Spousal homicide risk and estrangement

Violence Vict. Spring 1993;8(1):3-16.


Frequencies of homicide victimization of wives and husbands, while cohabiting and when separated, are reported for all spousal homicides known to the police in Canada (1974-1990), in New South Wales, Australia (1968-1986), and in Chicago (1965-1990). In all three data sets, the degree to which spousal homicide victimization was female-biased was significantly greater when the couple were estranged than when they were coresiding. Victim counts and population-at-large estimates of coresiding and separated now-married spouses were combined to estimate differential homicide rates incurred by coresiding and estranged married persons. Wives in all three countries incurred substantially elevated risk when separated as compared to when coresiding.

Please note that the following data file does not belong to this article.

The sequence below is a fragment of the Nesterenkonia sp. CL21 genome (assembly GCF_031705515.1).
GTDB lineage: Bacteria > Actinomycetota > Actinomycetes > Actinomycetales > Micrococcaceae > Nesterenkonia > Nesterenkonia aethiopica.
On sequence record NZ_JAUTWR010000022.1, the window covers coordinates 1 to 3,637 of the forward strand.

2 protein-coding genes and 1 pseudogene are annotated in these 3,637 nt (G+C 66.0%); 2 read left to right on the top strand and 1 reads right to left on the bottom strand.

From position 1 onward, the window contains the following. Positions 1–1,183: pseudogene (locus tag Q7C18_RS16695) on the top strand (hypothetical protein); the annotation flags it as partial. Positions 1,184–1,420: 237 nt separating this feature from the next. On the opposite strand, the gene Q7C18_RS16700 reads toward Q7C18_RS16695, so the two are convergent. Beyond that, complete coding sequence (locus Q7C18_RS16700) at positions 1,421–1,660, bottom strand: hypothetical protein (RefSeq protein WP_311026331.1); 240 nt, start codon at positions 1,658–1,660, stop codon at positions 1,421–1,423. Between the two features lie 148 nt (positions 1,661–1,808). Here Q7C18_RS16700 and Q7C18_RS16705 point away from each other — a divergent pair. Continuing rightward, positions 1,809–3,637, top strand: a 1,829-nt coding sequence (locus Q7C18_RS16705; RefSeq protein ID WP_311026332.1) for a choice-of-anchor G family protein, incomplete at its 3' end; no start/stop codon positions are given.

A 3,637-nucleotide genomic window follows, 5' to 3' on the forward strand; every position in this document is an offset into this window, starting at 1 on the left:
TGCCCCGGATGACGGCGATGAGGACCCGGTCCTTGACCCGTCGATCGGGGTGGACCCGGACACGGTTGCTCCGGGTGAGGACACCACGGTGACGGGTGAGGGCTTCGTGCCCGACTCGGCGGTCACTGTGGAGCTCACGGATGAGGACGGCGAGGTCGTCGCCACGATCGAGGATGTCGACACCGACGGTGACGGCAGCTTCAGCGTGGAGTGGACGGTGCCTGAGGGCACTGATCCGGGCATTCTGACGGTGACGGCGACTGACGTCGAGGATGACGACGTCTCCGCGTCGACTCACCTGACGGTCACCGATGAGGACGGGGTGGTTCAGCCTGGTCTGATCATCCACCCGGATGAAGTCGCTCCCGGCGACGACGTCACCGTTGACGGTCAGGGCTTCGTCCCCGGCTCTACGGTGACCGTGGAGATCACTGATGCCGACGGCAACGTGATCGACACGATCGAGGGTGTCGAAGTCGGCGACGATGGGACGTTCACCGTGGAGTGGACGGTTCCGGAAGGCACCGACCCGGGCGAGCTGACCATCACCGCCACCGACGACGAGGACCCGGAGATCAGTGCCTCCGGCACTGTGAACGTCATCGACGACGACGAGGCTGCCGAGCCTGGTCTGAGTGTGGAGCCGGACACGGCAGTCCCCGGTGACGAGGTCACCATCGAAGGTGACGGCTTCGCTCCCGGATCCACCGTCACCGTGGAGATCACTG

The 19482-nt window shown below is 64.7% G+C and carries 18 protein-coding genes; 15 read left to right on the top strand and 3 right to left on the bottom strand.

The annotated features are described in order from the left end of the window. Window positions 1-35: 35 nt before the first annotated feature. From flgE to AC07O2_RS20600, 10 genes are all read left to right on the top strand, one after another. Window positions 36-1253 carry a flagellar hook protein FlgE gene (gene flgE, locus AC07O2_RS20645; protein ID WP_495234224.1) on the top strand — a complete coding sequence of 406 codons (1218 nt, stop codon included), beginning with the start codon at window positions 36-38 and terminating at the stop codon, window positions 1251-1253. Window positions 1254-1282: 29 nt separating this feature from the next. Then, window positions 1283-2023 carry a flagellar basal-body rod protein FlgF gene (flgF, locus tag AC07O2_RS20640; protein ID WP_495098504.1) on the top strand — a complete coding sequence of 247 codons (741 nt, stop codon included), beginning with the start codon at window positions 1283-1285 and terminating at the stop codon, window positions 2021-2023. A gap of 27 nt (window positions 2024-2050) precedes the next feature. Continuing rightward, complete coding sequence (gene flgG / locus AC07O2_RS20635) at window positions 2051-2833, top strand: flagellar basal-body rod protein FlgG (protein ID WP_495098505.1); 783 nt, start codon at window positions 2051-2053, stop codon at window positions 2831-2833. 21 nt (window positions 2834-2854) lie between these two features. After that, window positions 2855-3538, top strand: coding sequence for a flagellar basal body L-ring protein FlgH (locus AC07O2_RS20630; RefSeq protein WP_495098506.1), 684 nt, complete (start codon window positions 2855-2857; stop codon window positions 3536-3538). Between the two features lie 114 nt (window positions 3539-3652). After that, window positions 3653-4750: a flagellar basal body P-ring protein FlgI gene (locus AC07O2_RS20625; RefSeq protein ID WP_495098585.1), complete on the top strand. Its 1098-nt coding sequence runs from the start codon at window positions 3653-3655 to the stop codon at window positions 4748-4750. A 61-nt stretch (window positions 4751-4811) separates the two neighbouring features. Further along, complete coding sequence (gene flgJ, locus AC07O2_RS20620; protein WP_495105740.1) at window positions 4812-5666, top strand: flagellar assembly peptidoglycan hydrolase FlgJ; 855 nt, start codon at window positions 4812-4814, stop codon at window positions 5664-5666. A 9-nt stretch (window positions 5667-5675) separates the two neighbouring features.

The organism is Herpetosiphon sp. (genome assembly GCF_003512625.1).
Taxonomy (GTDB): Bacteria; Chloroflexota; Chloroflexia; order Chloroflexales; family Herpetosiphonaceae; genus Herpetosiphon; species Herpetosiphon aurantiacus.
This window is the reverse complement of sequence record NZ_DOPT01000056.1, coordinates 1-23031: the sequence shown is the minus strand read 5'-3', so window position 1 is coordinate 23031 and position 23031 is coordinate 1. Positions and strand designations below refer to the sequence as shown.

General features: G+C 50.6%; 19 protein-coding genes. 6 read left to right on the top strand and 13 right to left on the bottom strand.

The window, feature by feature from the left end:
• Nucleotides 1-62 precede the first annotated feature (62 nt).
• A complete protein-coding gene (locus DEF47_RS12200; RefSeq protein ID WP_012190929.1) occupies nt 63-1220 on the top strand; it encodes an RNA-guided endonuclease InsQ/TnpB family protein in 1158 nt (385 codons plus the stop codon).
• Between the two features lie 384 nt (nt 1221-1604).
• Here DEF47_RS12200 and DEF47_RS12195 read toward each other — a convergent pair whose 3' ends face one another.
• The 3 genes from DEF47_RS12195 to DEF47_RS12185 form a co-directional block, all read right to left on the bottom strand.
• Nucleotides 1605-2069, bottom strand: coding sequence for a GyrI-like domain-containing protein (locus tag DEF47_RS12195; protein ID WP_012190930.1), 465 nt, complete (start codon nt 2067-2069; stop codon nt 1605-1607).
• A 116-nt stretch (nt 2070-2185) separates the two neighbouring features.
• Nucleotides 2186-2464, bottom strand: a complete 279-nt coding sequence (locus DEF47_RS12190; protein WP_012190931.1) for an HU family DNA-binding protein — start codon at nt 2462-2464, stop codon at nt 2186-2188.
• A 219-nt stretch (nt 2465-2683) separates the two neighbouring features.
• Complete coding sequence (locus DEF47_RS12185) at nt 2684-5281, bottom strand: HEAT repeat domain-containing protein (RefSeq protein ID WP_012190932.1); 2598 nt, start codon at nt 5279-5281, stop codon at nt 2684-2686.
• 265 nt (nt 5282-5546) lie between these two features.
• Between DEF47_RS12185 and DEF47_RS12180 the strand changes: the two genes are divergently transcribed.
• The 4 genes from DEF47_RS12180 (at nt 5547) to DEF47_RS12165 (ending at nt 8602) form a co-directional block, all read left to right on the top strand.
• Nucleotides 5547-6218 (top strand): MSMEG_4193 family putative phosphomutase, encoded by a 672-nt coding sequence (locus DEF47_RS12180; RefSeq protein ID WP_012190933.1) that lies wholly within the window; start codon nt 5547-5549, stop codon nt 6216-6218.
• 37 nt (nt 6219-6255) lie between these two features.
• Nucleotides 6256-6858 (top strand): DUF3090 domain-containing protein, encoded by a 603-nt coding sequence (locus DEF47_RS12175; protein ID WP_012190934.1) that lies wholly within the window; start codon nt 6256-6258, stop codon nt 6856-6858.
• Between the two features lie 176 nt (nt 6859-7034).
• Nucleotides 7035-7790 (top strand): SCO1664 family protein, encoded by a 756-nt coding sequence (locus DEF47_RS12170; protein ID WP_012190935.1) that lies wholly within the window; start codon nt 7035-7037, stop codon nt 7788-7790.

Publication types

  • Comparative Study
  • Research Support, Non-U.S. Gov't
  • Review

MeSH terms

  • Adult
  • Aged
  • Canada / epidemiology
  • Chicago / epidemiology
  • Cross-Cultural Comparison
  • Cross-Sectional Studies
  • Divorce / psychology
  • Divorce / statistics & numerical data*
  • Female
  • Homicide / psychology
  • Homicide / statistics & numerical data*
  • Humans
  • Incidence
  • Male
  • Middle Aged
  • New South Wales / epidemiology
  • Risk Factors
  • Spouse Abuse / psychology
  • Spouse Abuse / statistics & numerical data*